Saturday, December 4, 2010
Challenges Along the Writer's Journey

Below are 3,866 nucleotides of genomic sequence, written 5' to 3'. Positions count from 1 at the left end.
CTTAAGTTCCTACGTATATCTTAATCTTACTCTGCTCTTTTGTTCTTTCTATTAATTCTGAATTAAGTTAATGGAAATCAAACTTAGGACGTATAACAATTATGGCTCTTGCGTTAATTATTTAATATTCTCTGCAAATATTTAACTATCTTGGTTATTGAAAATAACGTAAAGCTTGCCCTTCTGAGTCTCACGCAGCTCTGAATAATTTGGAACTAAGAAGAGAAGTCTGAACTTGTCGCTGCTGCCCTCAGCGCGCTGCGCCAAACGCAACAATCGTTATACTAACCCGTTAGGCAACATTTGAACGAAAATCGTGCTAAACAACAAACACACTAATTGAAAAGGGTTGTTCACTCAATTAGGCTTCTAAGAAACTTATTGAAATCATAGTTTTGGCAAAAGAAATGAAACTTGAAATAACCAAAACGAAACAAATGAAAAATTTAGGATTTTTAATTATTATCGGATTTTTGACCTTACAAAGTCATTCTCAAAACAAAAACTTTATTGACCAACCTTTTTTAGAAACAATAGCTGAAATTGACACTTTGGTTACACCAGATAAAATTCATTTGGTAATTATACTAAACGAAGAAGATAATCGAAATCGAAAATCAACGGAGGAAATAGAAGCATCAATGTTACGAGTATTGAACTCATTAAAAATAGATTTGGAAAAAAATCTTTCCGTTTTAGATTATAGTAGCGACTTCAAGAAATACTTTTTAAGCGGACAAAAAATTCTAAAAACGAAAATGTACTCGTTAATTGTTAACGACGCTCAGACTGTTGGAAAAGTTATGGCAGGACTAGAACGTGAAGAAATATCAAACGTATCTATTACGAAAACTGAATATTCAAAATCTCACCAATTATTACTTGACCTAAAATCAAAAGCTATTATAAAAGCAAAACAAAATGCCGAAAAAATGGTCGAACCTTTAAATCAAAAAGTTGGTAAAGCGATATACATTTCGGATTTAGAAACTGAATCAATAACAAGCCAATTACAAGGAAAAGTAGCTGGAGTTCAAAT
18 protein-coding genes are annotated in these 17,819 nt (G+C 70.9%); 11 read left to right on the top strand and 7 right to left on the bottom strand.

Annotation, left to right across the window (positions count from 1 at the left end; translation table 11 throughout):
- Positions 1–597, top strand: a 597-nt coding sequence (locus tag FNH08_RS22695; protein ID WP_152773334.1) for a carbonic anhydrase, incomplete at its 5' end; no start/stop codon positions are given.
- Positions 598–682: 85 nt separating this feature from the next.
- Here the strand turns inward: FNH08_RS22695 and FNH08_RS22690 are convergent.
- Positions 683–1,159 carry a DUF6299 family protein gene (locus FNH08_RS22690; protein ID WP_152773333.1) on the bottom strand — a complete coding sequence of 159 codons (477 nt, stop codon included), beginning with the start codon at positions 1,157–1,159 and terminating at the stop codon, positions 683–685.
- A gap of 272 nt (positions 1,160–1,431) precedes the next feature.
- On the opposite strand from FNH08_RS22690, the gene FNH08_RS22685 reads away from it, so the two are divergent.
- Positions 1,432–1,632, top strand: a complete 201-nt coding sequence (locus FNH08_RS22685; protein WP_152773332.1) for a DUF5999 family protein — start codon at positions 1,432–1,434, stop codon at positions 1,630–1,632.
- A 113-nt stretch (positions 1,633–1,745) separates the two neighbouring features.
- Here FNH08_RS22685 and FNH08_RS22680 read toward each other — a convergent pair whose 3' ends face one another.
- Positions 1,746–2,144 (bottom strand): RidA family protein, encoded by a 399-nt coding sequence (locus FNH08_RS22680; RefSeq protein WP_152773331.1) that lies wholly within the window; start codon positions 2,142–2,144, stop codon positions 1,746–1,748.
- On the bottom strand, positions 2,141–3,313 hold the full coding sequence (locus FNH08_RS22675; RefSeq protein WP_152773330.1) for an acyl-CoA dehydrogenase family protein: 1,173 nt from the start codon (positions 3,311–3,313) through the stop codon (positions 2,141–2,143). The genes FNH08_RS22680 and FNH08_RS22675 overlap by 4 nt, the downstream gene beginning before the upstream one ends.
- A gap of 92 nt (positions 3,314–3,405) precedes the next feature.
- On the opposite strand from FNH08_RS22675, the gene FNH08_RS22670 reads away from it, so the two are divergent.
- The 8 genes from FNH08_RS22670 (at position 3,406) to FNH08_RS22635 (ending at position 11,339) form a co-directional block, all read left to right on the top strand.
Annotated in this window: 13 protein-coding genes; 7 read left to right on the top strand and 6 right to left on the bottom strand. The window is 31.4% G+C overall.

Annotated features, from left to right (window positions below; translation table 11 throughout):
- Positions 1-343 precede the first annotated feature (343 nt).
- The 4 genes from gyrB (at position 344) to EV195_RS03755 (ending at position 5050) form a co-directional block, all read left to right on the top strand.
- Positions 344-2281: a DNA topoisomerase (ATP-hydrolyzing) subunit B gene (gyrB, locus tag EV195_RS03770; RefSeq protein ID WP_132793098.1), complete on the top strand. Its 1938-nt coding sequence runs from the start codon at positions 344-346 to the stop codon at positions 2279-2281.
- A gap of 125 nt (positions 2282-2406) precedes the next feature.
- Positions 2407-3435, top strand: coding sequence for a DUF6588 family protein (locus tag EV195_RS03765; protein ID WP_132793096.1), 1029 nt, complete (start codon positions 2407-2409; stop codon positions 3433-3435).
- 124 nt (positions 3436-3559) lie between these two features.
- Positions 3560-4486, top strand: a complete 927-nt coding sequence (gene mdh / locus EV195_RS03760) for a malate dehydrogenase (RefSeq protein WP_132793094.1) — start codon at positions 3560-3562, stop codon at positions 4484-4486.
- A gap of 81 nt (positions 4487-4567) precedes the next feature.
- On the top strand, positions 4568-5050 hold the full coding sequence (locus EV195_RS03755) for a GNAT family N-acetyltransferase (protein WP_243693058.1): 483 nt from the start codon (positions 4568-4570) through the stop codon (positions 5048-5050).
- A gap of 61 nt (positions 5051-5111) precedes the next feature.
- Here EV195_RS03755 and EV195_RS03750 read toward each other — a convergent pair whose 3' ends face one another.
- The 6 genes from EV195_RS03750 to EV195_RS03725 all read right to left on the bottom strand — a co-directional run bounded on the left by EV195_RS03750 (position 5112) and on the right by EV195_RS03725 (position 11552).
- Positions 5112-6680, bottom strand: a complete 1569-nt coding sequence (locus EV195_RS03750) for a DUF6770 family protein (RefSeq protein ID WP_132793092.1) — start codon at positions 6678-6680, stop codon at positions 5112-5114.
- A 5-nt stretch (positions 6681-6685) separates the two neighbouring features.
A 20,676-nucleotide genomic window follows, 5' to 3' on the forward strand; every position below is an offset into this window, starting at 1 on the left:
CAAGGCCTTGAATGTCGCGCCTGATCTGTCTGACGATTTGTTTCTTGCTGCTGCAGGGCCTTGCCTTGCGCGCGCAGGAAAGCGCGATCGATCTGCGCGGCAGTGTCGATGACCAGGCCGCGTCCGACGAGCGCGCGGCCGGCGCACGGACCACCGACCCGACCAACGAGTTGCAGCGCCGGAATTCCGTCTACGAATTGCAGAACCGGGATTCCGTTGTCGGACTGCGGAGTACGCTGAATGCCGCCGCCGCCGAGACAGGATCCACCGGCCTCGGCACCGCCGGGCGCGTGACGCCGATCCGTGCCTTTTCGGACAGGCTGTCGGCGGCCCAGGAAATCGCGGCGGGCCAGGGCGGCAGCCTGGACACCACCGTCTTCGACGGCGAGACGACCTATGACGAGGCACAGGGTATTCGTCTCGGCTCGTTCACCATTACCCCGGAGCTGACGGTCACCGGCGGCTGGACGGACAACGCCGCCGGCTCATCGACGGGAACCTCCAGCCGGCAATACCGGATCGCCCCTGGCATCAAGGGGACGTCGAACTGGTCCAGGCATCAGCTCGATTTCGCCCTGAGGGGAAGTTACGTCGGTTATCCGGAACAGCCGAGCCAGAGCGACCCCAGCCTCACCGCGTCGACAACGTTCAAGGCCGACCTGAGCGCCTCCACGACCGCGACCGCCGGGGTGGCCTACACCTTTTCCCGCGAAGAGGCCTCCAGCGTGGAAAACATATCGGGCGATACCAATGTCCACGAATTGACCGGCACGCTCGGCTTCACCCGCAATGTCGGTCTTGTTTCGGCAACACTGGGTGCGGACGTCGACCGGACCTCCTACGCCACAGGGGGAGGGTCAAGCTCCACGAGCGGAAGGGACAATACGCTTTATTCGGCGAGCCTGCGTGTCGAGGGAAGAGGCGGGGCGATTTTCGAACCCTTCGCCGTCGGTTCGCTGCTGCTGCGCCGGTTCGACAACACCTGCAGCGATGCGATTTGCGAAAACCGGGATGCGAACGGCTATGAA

One of the key attributes I’ve learned of being a writer is perseverance. When I began writing I started submitting short stories to magazines and anthologies. On my 112th submittal I sold a story called, “Never Trust a Poison Dart Frog,” to a publication titled Who Died in Here? which was a collection of stories with a death or a murder taking place in a bathroom. Then I bridged into novel length material and in 2005 pitched the idea for my novel to two agents and two editors at the Rocky Mountain Fiction Writers Conference in Denver. Two months later I got a contract offer and in January of 2007 my first novel, Retirement Homes Are Murder, was published. None of this would have happened if I had given up after the first hundred rejections. And many authors have gone through this saga of hundreds of rejections before achieving success. On the other hand, I want to stay away from becoming compulsive and obsessive about my writing. I have a wife, three kids and four grandchildren who I want to spend time with. Writing isn’t the only part of my life. I write almost every day, but when I’m traveling to be with family I rarely write. That’s family time. The other challenge is adversity along the writer’s journey. Rejections, bad reviews, brutal critiques, agent issues, publishing snafus, etc. I’m reminded of the Stockdale Paradox that Jim Collins described in his book, Good to Great, which describes the experience of Admiral James Stockdale when a prisoner of war in Vietnam. Stockdale stated: “You must never confuse faith that you will prevail in the end—which you can never afford to lose—with the discipline to confront the most brutal facts of your current reality, whatever they might be.” We have to persevere but also address the reality of our situation.